Scotland’s Lions fail to rise to the occasion

Stuart Hogg had a match to forget.  Photograph: Getty Images
Stuart Hogg had a match to forget. Photograph: Getty Images
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It would take a hard-hearted man not to laugh out loud, as Oscar Wilde almost said, at the plight of the British and Irish Lions after they struggled to beat a rag tag team of club enthusiasts, Super 12 fringe players and some grey-beards with one foot out the exit door.

Goodness knows how much Sky have paid for the broadcast rights but there was a hint of panic in the commentators’ voices as the match unfolded. If this goes the way of 2005, their audience figures for the Tests will be beaten by One Man and His Dog. In fact, their audience figures will be one man and a dog.

Jonny Sexton is a class act but he is in a horrible rut right now where everything he touches turns to dust. He kicked straight into touch when aiming at left winger Tommy Seymour, his passes were either too deep or too flat and he even managed to concede a penalty for a head-high tackle.

You can’t play your way into the Test team in one match but you can surely play your way out of contention in one match, which is exactly what Sexton did; or to be more accurate he managed the feat in just 48 minutes, which was as long at Warren Gatland’s patience lasted.

At least the Lions’ coach had the grim satisfaction of watching his 22-year-old son Bryn overshadow the Irishman at every turn. We know why Sexton was replaced but quite why the Babas’ excellent stand-off Gatland was subbed well before the end is the subject of a stewards’ enquiry.

Owen Farrell replaced Sexton on 48 minutes and the Lions had scored their one and only try three minutes later. Farrell kicked deep into space to give the Lions’ field position. His bullet pass earned Ross Moriarty a line break and the English stand-off made the simple scoring pass to Anthony Watson – something that proved beyond Stuart Hogg in the first half.

It would be nice to say that the three Scots on the field rose above the general shambles 
but that would be pushing things.

Greig Laidlaw was tidy enough at nine although his lack of pace and physicality came under the microscope. One time late in the first half he ignored a huge gap and meekly passed the ball. Another time a dangerous counter-attack by the Barbarians’ full-back Luteru Laulala (brother of All Black Casey) could have been stopped at source had the little Scot made the first-up tackle. Instead it was left to Taulupe Faletua to save the day.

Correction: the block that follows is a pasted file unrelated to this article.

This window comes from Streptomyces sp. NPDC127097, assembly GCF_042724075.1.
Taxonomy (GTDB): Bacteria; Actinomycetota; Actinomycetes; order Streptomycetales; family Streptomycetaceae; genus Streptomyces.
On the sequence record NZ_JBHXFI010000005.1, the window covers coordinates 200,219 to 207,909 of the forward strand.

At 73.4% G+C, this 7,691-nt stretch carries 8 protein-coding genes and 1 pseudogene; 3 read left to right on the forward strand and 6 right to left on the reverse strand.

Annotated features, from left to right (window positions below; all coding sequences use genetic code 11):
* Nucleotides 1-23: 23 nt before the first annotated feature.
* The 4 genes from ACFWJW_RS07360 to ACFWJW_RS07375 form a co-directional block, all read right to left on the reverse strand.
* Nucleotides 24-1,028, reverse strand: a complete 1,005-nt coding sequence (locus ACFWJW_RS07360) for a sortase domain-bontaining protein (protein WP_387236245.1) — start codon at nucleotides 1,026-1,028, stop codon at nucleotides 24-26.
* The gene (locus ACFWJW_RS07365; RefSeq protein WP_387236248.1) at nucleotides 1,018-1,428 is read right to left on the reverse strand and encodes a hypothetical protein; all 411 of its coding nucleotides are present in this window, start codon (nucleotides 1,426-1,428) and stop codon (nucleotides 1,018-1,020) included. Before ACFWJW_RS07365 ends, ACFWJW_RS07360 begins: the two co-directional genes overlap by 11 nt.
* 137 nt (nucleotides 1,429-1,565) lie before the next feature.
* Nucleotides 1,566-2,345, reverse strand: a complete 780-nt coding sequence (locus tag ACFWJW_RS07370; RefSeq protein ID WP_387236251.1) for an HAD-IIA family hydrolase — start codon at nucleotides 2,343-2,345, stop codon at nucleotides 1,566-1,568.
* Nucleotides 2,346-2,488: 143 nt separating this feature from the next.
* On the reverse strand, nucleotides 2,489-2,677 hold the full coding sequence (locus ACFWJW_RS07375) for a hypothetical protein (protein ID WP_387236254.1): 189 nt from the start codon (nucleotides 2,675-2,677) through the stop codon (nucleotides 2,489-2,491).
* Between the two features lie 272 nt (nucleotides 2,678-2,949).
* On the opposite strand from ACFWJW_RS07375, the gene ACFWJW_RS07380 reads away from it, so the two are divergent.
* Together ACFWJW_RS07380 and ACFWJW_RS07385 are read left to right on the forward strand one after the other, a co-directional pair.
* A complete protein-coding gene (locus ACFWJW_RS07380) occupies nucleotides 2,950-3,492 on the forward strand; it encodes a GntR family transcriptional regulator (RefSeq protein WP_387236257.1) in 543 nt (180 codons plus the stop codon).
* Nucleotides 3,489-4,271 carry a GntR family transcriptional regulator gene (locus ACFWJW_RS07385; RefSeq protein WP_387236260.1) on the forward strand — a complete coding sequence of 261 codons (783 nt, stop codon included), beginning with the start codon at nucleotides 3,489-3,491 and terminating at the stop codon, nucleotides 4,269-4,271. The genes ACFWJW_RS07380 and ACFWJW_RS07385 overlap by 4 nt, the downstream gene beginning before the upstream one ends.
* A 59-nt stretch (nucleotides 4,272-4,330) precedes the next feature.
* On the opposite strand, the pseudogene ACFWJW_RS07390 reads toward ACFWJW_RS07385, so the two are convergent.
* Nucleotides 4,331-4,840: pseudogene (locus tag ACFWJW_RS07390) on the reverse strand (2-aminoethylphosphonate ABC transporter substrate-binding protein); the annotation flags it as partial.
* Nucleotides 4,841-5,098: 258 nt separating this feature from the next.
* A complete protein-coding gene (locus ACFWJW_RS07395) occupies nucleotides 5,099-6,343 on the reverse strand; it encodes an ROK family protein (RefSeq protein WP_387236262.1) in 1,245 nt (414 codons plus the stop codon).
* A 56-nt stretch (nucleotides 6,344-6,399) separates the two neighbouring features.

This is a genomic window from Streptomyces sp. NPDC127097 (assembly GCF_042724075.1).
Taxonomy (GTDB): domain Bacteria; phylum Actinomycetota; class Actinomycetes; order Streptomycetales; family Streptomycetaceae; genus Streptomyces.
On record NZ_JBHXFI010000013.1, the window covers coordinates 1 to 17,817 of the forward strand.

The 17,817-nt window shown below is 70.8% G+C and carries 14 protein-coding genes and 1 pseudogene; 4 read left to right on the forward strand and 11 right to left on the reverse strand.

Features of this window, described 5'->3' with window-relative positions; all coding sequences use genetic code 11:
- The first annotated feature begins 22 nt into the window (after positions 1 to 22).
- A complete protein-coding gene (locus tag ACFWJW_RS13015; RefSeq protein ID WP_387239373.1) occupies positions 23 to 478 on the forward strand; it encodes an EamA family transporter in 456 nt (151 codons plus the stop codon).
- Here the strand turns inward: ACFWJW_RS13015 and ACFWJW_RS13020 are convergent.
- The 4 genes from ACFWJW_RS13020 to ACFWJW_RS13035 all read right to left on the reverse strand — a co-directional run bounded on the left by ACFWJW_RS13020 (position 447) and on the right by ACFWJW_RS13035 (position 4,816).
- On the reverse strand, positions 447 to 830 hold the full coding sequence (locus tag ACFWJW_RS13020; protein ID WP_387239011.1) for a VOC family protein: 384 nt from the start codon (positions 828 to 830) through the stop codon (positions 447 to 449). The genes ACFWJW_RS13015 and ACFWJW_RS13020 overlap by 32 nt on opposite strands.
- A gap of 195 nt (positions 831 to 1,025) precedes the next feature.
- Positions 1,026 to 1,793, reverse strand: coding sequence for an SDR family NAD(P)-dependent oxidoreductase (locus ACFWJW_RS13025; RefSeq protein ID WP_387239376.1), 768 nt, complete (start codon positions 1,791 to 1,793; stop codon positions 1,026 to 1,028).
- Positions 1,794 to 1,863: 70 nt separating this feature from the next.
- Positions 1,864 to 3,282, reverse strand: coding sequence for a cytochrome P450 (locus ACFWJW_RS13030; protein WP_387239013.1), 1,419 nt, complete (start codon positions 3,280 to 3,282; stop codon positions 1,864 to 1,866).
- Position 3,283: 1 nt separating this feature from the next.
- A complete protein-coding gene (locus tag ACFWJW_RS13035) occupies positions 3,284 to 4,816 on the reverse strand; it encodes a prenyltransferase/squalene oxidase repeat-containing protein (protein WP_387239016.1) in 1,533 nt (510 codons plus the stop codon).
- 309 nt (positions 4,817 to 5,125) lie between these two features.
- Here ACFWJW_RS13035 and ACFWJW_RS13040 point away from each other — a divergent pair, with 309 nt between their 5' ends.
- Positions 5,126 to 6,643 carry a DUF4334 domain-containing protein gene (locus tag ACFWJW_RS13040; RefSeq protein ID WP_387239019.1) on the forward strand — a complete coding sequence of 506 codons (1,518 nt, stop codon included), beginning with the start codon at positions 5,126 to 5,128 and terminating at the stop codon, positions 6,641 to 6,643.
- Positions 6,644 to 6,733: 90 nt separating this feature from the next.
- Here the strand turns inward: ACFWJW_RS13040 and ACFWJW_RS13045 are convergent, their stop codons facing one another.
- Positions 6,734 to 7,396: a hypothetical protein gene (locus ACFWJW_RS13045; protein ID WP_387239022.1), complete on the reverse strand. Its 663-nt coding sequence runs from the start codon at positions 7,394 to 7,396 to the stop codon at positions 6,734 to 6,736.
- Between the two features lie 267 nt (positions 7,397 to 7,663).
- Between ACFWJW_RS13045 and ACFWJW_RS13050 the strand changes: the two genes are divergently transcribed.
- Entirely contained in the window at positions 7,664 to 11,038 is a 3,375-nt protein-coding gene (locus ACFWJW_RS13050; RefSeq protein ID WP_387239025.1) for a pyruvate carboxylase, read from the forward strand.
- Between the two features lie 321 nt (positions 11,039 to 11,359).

Seymour was caught out of position by one of Gatland Jnr’s cross-field kicks which 
bounced nicely for his opposite number and the winger’s blushes were only saved by Hogg. Sadly that was one of the few highlights for the Scottish full-back.

Hogg tried his best and at times he looked like his old self, stepping one, two defenders before popping an offload in the heavy traffic but sadly that was the exception rather than the rule.

The Scot’s game has always involved mistakes but rarely has he made quite as many as he did yesterday. The most glaringly obvious one was that first-half scoring pass to Watson, or rather it should have been a scoring pass had it not been one metre too far forward. meaning the English winger had to dive just to catch the ball before being bundled into touch shy of the line.

A little later Gatland cleared the Babas’ lines with a huge touch-finder and Hogg, attempting to keep the ball alive, played the ball with one toe in touch, gifting the Barbarians 45 metres for no effort.

The Scot allowed one ball to roll through his legs, as he snuck a quick look to see what was on, and he failed to defuse the huge bomb that Gatland sent soaring into the night sky inside the Lions’ 22. The ball was reclaimed by the Kiwis and led directly to their only try of the match.

The Lions will get much better than this but so too will the opposition.